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  • Writer's pictureDaniel Goelzer

Accounting and Auditing Enforcement was Down in 2021, But May Now be on the Upswing

A Cornerstone Research report, Accounting and Auditing Enforcement Activity—2021 Review and Analysis, finds that Securities and Exchange Commission enforcement cases involving accounting and auditing decreased in 2021 and that monetary settlements fell sharply. At the Public Company Accounting Oversight Board, enforcement activity increased in 2021, but remained below pre-pandemic levels. (For a comparison to 2018 enforcement activity, see SEC and PCAOB Cases Against Accountants Decline, While Accounting Class Actions Near Record Highs, May-June 2019 Update.) Both the SEC and the PCAOB experienced leadership changes in 2021, and, based on the rhetoric coming out of these agencies, Cornerstone suggests that accounting and auditing enforcement may be more active in 2022.

The SEC. In 2021, the SEC brought 34 accounting and auditing actions against 26 individuals and 20 firms, a decline of 32 percent from the 50 actions in 2020. The 34 cases filed in 2021 were a 41 percent decrease from the average of 58 actions initiated in the years 2016–2020 and the lowest number of new cases in the prior five years. While the overall number of cases fell, the number of actions involving auditors and audit firms increased by 33 percent, from 12 actions in 2020 to 16 in 2021.

Monetary settlements in SEC accounting and auditing cases totaled approximately $158 million, a decline of 90 percent from $1.4 billion in 2020. In eleven of the 49 settlements, the SEC reported that it considered the respondent’s self-reporting, cooperation, and/or remedial efforts in determining the terms of the settlement.

As to what attracts SEC enforcement attention, 19 of the 34 SEC actions referred to a restatement announcement and five referred to disclosure of material weaknesses in internal control over financial reporting. The most common allegations related to revenue recognition and to violations of internal control requirements, each of which appeared in about one-third of the cases.

The PCAOB. In 2021, the PCAOB publicly disclosed 18 enforcement actions, a 38 percent increase from the 13 actions disclosed in 2020. The 18 actions involved 26 respondents, a four percent decrease from 2020. (The Sarbanes-Oxley Act prohibits the PCAOB from disclosing cases until they are settled or result in a decision against the respondent, so it is possible that the Board commenced additional actions in 2021 but that those actions are still pending.)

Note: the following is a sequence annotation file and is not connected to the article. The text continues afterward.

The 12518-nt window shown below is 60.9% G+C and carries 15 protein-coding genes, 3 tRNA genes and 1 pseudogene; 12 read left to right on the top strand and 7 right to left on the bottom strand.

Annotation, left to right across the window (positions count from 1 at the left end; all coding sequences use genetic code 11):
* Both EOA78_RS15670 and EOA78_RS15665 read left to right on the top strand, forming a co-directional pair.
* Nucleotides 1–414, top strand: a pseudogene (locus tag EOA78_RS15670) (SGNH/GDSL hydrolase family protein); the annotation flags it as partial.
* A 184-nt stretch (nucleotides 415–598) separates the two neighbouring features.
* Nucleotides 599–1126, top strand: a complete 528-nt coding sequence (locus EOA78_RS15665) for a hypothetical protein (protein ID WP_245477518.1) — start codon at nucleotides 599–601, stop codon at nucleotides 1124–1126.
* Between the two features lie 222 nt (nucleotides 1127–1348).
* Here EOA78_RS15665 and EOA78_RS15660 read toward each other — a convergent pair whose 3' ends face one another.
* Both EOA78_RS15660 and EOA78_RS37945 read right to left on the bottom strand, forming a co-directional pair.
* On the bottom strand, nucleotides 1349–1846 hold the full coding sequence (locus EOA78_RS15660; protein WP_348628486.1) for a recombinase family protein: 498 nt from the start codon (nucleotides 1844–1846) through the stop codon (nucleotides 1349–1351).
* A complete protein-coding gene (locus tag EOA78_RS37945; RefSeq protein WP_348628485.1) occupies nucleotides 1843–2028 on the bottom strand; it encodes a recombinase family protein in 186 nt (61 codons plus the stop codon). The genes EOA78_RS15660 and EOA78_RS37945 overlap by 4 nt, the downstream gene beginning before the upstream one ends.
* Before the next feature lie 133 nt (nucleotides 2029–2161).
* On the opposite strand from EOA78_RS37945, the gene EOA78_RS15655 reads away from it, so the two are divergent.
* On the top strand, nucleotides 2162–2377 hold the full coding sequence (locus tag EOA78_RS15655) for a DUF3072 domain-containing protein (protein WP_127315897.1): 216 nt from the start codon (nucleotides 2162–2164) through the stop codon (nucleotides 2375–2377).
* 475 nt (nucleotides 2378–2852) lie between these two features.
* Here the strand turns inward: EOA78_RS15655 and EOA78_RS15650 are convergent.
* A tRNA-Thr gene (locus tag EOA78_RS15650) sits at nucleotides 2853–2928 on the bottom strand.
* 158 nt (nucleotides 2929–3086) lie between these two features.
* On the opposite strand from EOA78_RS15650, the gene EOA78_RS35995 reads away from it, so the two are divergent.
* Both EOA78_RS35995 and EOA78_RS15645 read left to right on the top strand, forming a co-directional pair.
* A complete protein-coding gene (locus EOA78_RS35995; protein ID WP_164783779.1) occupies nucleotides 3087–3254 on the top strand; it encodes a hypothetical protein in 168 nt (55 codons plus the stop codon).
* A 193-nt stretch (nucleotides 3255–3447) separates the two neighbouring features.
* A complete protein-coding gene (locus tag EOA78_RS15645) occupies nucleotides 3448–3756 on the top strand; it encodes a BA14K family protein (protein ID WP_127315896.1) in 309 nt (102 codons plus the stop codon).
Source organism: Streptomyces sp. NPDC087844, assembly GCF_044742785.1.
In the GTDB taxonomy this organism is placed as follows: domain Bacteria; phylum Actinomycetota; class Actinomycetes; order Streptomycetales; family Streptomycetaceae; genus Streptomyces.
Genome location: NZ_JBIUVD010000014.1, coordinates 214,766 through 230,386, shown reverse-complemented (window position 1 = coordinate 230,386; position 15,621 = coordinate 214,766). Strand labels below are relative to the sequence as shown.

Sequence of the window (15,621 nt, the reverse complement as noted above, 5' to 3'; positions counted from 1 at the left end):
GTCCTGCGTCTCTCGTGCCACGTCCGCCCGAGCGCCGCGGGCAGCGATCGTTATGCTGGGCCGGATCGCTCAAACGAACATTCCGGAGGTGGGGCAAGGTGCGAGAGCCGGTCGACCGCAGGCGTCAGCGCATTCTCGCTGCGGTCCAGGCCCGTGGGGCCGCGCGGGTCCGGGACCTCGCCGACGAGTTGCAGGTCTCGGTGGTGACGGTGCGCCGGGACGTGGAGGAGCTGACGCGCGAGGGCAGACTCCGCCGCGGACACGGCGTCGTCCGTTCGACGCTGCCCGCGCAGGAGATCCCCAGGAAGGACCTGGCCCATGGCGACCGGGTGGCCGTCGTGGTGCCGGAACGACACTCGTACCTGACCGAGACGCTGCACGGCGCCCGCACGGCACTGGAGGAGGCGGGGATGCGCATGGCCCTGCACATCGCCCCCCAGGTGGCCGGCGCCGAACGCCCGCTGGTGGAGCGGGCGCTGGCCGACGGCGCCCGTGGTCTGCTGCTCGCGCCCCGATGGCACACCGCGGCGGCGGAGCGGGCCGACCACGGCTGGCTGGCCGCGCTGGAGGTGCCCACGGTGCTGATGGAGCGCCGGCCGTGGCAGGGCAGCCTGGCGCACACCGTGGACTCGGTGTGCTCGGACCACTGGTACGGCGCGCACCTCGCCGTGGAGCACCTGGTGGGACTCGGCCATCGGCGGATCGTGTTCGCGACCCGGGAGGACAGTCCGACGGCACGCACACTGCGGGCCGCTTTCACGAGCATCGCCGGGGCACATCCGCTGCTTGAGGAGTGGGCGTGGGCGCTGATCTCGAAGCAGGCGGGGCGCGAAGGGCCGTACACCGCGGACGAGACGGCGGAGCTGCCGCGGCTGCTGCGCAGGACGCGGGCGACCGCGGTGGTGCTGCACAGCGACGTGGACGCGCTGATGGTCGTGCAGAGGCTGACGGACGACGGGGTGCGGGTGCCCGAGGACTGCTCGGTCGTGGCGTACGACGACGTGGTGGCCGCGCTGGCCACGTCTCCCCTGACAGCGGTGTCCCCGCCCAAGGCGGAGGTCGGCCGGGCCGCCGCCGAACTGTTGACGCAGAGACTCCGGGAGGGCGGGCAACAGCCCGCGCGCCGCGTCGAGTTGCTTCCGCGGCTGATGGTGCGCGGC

Twenty-six individuals or accounting firms settled with the PCAOB in 2021. Eighteen of these respondents entered into monetary settlements totaling approximately $1.1 million. The median settlement against both firms and individuals decreased in 2021; in the firm settlements, the median settlement and average settlement were less than half the comparable 2020 amounts. The PCAOB mentioned the respondent’s cooperation in three of its 2021 settlements.

Forty percent of 2021 PCAOB actions alleged violations of the Engagement Quality Review standard (i.e., the requirement that a second partner review the audit before the opinion is issued), down from 70 percent in 2020. Seven of the eleven actions against accounting firms contained allegations related to the firm’s system of quality control. Twenty-two percent of PCAOB actions in 2021 referred to restatements and/or to material weaknesses in internal control.

Cornerstone quotes statements from the SEC and PCAOB suggesting that accounting and auditing enforcement may pick up in 2022. For example, SEC Division of Enforcement Director Gurbir Grewal reportedly said at a conference in December 2021 that the Division would “target deficient auditing by auditors, auditor independence cases, cases around earnings management, rev rec cases” and that there is “a robust pipeline, unfortunately, of these cases, and you will see some of these in the very near future.”

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